As someone whose grandfather moved to the United States out of necessity when his own nation was destroyed during the Second World War and ultimately regretted obtaining citizenship in the so-called “New World”, I also think that The Killing of America overrates America as a nation before the assassination of JFK as America’s prosperity after WWII is almost solely the result of Europa’s destruction and the raping/pillaging/occupying of the Occident by the Americans. Culturally speaking, at its height, America was, at best, an over glorified European colony, but with the arrival of Jews and every other non-European race, it has thrived completely and totally on formlessness of the racial and cultural variety, where personal material gain is the sole collective ‘Weltanschauung’ that ‘unites’ the people in any sense. Personally, considering how things have deteriorated in every regard since its release, I found The Killing of America to be a bit ‘lighthearted’, especially considering we now live in a deranged pseudo-culture that respects serial killers (Se7en, Dexter) and criminals (Sopranos, Sons of Anarchy), thus the documentary would probably appeal most to serial killer fetishists and those with an interest in true crime, though those who have already read a book or two on the subject while learning nothing new, even if it features an iconic assassination or two. Undoubtedly, even the title of The Killing of America is outmoded as the United States is not being killed, but is already dead as a berserk zombie corpse with a Hebrew brain that is determined to infect the world with its deadly disease. Written by the older brother of the man who penned Taxi Driver (1976)—a film featuring an anti-hero eerily reminiscent in his thinking to various serial killers and assassins featured in the documentary—The Killing of America is ultimately a symptom of the forsaken society it condemns, but also a half-interesting, forgotten celluloid piece of American cinema history that strangely makes for a great double-feature with Martin Scorsese's underrated documentary American Boy: A Profile of Steven Prince (1978), a celluloid cultural artifact that provides a somewhat concise depiction of when and where (but not why) America lost its innocence, or at least its semblance of it.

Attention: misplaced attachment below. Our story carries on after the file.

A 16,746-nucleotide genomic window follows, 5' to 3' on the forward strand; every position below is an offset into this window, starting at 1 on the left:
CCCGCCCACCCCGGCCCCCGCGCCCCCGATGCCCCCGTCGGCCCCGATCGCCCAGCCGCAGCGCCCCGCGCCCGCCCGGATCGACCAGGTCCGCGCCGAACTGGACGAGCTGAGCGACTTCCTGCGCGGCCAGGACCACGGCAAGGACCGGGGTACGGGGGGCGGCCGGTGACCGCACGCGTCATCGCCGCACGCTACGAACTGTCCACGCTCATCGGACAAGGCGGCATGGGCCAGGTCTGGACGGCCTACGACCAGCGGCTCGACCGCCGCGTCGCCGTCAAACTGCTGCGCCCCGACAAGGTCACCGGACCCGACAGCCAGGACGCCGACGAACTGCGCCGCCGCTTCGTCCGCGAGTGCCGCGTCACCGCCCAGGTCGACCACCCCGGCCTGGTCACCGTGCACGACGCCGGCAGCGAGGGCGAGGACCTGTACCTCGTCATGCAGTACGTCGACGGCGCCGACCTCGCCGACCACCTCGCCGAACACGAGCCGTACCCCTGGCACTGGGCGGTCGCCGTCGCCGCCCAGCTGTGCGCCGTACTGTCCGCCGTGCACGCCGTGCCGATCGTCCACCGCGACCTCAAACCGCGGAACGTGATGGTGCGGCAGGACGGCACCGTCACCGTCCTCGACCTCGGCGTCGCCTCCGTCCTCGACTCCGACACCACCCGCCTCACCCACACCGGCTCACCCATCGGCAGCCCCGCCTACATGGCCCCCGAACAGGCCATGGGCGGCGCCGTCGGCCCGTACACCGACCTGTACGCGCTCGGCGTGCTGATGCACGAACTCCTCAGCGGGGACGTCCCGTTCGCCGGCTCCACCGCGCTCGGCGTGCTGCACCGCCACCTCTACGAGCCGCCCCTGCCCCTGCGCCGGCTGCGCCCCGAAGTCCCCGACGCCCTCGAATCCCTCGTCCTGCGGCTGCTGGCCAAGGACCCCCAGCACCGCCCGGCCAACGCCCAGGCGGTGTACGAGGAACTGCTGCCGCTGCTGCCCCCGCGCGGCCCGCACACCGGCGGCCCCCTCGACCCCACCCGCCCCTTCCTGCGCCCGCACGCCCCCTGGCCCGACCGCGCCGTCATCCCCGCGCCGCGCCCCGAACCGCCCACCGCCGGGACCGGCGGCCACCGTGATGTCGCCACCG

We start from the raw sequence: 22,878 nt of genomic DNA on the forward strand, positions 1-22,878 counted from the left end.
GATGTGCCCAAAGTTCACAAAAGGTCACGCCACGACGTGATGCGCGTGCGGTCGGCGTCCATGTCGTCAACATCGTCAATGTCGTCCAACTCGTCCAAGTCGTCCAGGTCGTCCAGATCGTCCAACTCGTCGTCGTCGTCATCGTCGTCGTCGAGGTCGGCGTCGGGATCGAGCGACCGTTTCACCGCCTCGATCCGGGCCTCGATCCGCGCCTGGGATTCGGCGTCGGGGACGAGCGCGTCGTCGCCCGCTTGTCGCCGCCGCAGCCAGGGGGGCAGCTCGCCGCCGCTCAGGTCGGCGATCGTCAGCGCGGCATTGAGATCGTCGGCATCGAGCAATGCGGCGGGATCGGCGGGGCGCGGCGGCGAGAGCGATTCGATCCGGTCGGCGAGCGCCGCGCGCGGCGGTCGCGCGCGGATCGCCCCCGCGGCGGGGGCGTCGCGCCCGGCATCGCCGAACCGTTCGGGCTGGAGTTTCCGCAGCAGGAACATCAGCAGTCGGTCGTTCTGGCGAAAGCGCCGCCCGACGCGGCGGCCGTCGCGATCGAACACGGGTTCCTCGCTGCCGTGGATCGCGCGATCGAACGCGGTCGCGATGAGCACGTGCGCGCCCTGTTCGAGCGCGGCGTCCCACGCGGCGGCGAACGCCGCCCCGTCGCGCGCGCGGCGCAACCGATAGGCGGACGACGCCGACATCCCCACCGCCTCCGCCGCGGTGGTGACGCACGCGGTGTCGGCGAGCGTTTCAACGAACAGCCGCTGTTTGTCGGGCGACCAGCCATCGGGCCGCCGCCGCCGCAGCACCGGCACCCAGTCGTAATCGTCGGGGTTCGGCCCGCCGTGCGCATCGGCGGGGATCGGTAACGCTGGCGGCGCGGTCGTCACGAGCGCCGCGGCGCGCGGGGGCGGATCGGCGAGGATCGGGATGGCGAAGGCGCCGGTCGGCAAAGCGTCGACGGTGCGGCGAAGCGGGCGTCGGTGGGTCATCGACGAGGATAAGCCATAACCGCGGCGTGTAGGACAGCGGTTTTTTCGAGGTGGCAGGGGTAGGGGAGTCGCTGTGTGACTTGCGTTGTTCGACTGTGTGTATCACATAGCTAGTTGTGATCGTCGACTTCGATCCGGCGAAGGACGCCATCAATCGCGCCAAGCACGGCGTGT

Posted by Soiled Sinema at 11:35 PM